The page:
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Can you name the seven hills of Rome?

Ancient Rome, Italy, and its seven hills: Palatine, Capitoline, Quirinal, Viminal, Esquiline, Caelian, and Aventine.

Today, the modern City of Seven Hills, Rome, Georgia, includes Myrtle, Blossom, Clock Tower, Jackson, Lumpkin, and Old Shorter hills and Mount Aventine. Myrtle, Lumpkin, and Mount Aventine are cemeteries.

Rome and the surrounding area of Floyd County has a population of approximately 100,000 people. The city of Rome has a population of approximately forty thousand people in 2006. It has a mild climate year round with an average temperature of 72 degrees. Rome is between 650 and 1500 ft. above sea level and is located at the base of the Appalachian Mountains. It has one local newspaper, The Rome-News Tribune. Some of the finest schools are located in Rome. It has two major colleges, Berry and Shorter, and a Junior Technical College, Highland Rivers. The city and county public school systems are some of the finest in Georgia. Rome also has some excellent private schools.

Floyd County was formed December 3, 1832. Five men met at Alhambra, the antebellum columned home of Major Philip Hemphill. The house, one of the oldest in Floyd County, was built in 1832. The house still stands, and is the home to the President of Darlington School, a private school in Rome.

In May 1834, these men who originally thought they had discovered a peninsula at the base of three rivers founded Rome. Their idea was to build a town that would become a trade center using riverboats as the main transportation.

Each of the five men suggested a name for the new town. Legend says they placed their suggested names in a hat. Rome was the name chosen for the new town. Colonel Daniel R. Mitchell suggested the name, Rome, as he thought the city's topography mirrored that of ancient Rome, Italy, and its seven hills. Major Phillip Walker Hemphill favored the name, Hamburg. Colonel Zachariah B. Hargrove thought of Pittsburg. John H. Lumpkin preferred Warsaw. Colonel William Charles Smith put in the name, Hillsboro. Later he would start a town across one of the rivers and give it that name.

The next year Rome received its charter and the Floyd County seat was moved from Livingston to Rome and is still here today. Rome soon became the main river port between Gadsden, Alabama and Calhoun, Georgia. Boats as large as one hundred and seventy-five feet in length brought cargo, mail, and passengers into Rome. In 1839 the Rome Railroad was chartered. By 1860 Rome had a bank, a newspaper, a college, churches, and was a busy hub of trade.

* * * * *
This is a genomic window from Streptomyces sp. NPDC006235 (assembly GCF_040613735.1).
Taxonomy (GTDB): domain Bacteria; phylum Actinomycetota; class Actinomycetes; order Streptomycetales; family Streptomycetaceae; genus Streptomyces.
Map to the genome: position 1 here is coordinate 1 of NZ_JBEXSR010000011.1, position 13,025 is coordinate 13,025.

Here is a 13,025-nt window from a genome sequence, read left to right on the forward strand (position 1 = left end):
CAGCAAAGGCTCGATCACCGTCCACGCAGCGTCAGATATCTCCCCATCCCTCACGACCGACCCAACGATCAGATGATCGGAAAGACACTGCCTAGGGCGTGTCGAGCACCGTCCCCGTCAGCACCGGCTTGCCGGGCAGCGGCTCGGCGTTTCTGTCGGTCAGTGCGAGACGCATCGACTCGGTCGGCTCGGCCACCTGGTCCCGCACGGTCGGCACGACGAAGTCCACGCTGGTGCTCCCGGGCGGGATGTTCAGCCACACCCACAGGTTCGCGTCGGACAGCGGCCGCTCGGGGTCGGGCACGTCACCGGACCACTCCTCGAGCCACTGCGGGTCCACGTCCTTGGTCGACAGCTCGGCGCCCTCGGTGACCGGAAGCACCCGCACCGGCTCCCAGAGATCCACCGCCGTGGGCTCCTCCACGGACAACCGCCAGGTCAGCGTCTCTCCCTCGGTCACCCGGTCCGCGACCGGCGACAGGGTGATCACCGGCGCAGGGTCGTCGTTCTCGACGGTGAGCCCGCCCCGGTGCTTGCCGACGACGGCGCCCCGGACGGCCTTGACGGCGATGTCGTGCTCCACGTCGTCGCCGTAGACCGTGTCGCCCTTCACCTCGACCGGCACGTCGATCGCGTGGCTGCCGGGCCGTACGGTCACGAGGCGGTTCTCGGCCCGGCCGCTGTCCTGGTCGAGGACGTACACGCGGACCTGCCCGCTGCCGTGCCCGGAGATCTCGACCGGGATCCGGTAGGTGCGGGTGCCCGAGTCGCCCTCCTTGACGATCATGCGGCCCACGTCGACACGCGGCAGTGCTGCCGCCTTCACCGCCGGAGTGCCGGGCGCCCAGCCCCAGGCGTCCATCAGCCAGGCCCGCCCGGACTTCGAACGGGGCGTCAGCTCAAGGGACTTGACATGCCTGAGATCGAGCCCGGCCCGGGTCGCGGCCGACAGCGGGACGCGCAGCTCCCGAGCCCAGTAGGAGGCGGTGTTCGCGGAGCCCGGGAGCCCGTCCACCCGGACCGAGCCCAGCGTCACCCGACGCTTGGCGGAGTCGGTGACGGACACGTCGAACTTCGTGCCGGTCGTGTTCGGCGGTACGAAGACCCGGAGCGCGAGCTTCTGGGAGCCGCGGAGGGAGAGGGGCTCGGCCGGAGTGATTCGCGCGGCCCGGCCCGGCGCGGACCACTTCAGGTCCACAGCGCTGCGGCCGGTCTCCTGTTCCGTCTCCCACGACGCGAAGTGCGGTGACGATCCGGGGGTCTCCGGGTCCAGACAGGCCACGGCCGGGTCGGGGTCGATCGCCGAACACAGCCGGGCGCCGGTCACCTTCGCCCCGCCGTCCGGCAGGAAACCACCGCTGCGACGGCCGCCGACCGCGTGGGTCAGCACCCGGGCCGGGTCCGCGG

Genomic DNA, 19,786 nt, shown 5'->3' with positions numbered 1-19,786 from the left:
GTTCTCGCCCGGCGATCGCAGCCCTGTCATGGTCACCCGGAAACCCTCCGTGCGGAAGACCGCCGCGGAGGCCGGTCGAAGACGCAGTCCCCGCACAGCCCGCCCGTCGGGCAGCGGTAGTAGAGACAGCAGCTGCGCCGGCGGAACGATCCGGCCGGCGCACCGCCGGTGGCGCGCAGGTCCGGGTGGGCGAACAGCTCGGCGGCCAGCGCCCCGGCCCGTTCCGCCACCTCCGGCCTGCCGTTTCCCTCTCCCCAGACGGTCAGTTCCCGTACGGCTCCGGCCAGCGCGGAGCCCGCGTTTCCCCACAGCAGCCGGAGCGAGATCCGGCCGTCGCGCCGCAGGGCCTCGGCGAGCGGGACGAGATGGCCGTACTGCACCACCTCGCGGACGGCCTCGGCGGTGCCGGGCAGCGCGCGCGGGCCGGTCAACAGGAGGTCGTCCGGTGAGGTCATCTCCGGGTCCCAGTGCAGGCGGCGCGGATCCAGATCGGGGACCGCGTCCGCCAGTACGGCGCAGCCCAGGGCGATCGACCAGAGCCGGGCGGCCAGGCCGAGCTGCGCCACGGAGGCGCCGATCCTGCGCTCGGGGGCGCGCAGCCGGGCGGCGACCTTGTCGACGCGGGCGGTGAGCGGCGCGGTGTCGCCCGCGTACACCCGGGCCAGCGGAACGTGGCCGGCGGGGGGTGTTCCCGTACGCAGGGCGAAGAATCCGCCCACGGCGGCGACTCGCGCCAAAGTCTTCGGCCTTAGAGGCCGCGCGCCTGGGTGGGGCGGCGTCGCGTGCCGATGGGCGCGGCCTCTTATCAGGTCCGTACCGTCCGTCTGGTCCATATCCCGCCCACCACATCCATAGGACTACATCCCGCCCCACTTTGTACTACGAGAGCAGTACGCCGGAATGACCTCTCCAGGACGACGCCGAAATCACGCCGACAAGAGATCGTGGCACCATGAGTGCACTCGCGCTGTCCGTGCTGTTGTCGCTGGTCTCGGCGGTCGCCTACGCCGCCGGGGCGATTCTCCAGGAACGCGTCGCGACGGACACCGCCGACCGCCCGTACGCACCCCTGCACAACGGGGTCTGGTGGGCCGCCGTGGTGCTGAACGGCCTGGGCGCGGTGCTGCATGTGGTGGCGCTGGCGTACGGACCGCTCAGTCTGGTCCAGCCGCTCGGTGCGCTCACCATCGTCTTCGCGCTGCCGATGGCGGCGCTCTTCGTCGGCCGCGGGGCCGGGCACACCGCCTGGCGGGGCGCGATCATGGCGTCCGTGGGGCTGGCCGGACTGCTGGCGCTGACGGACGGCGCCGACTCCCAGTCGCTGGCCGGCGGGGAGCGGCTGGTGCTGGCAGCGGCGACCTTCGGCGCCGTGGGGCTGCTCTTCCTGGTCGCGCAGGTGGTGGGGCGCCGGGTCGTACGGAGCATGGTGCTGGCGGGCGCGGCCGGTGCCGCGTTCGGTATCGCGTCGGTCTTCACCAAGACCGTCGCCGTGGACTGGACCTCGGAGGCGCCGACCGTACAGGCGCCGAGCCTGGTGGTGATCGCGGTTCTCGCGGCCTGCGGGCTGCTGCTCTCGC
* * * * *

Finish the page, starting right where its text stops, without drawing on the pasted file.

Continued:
During the Civil War Rome was used as a medical center, and wounded soldiers from both Union and Confederacy were brought into Rome for treatment. Hospitals were set up in churches and many of the buildings on Broad Street, the main central street of Rome. In May of 1864, Rome fell to the Union Forces under the command of General William T. Sherman. Soldiers of the Union Army occupied Rome until November of 1864. When General Sherman and his men departed, they set fire to many of the buildings. Those buildings Sherman spared were being used as hospitals.

Rome was rebuilt from its ashes. It is now the Medical Center of Northwest Georgia, home of the famous Harbin Clinic and its many subsidiaries, The Floyd Medical Center, and Redmond Regional Hospital.

Rome's three rivers, Etowah, Oostanaula, and Coosa, which first attracted its five founders, now provide a source of water for drinking, manufacturing, and recreation. Bridges which had been built across the three rivers made growth easier, and the small towns which had grown up across the rivers were annexed into Rome by the early part of the 20th Century.

An exact replica of the famous Etruscan statue of the Capitoline wolf nursing the orphaned twins, Romulus and Remus, was sent to Rome, Georgia in 1929, from Rome, Italy during the rule of Benito Mussolini. It still stands in front of City Hall on Broad Street. City Hall was also built in 1929. One of the twins was stolen in 1933. It was never found, but was replaced a few years later when Rome, Italy sent a duplicate of the twin.

Montgomery M. Folsom, in his poem, "Rome," wrote:

Pictured plains and verdant valleys
Flushed with glorious harvest hopes,
Blithe the balmy breeze that dallies
On thy bloom-embroidered slopes;
Opulent with promise springing
From the freshly-furrowed loam,
Jubilant the joy bells ringing
On thy hills, resplendent Rome!